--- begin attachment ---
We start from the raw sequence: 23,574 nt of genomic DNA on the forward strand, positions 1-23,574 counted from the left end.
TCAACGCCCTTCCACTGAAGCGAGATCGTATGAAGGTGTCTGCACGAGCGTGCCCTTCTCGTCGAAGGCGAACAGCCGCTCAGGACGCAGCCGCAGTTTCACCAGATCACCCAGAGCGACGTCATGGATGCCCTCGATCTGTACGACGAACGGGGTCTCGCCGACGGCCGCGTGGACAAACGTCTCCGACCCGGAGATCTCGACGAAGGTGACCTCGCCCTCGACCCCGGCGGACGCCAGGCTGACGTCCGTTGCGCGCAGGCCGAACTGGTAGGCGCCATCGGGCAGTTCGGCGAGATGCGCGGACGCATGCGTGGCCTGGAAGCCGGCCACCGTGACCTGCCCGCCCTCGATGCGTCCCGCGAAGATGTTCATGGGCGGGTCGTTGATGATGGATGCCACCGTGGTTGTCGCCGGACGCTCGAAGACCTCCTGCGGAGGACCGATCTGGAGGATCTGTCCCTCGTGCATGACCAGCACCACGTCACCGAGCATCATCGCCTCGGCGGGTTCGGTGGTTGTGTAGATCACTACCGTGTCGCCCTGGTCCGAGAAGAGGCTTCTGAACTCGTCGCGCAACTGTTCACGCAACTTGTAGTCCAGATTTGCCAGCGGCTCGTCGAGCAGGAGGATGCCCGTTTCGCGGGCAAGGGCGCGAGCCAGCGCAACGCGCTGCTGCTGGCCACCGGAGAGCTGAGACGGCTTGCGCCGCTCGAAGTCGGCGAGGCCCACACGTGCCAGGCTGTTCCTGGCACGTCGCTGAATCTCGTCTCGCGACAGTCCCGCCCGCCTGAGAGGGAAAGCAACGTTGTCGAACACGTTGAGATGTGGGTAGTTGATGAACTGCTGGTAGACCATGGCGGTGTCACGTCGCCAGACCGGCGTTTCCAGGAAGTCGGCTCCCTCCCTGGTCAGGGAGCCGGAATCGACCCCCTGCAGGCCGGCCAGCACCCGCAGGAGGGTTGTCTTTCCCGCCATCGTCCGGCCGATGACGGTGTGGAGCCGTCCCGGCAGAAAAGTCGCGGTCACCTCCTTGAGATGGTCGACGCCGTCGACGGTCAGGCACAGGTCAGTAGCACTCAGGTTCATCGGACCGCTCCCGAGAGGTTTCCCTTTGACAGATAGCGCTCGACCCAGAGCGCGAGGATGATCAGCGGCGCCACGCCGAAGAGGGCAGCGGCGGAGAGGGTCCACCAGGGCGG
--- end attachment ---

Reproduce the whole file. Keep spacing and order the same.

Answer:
We start from the raw sequence: 23,574 nt of genomic DNA on the forward strand, positions 1-23,574 counted from the left end.
TCAACGCCCTTCCACTGAAGCGAGATCGTATGAAGGTGTCTGCACGAGCGTGCCCTTCTCGTCGAAGGCGAACAGCCGCTCAGGACGCAGCCGCAGTTTCACCAGATCACCCAGAGCGACGTCATGGATGCCCTCGATCTGTACGACGAACGGGGTCTCGCCGACGGCCGCGTGGACAAACGTCTCCGACCCGGAGATCTCGACGAAGGTGACCTCGCCCTCGACCCCGGCGGACGCCAGGCTGACGTCCGTTGCGCGCAGGCCGAACTGGTAGGCGCCATCGGGCAGTTCGGCGAGATGCGCGGACGCATGCGTGGCCTGGAAGCCGGCCACCGTGACCTGCCCGCCCTCGATGCGTCCCGCGAAGATGTTCATGGGCGGGTCGTTGATGATGGATGCCACCGTGGTTGTCGCCGGACGCTCGAAGACCTCCTGCGGAGGACCGATCTGGAGGATCTGTCCCTCGTGCATGACCAGCACCACGTCACCGAGCATCATCGCCTCGGCGGGTTCGGTGGTTGTGTAGATCACTACCGTGTCGCCCTGGTCCGAGAAGAGGCTTCTGAACTCGTCGCGCAACTGTTCACGCAACTTGTAGTCCAGATTTGCCAGCGGCTCGTCGAGCAGGAGGATGCCCGTTTCGCGGGCAAGGGCGCGAGCCAGCGCAACGCGCTGCTGCTGGCCACCGGAGAGCTGAGACGGCTTGCGCCGCTCGAAGTCGGCGAGGCCCACACGTGCCAGGCTGTTCCTGGCACGTCGCTGAATCTCGTCTCGCGACAGTCCCGCCCGCCTGAGAGGGAAAGCAACGTTGTCGAACACGTTGAGATGTGGGTAGTTGATGAACTGCTGGTAGACCATGGCGGTGTCACGTCGCCAGACCGGCGTTTCCAGGAAGTCGGCTCCCTCCCTGGTCAGGGAGCCGGAATCGACCCCCTGCAGGCCGGCCAGCACCCGCAGGAGGGTTGTCTTTCCCGCCATCGTCCGGCCGATGACGGTGTGGAGCCGTCCCGGCAGAAAAGTCGCGGTCACCTCCTTGAGATGGTCGACGCCGTCGACGGTCAGGCACAGGTCAGTAGCACTCAGGTTCATCGGACCGCTCCCGAGAGGTTTCCCTTTGACAGATAGCGCTCGACCCAGAGCGCGAGGATGATCAGCGGCGCCACGCCGAAGAGGGCAGCGGCGGAGAGGGTCCACCAGGGCGG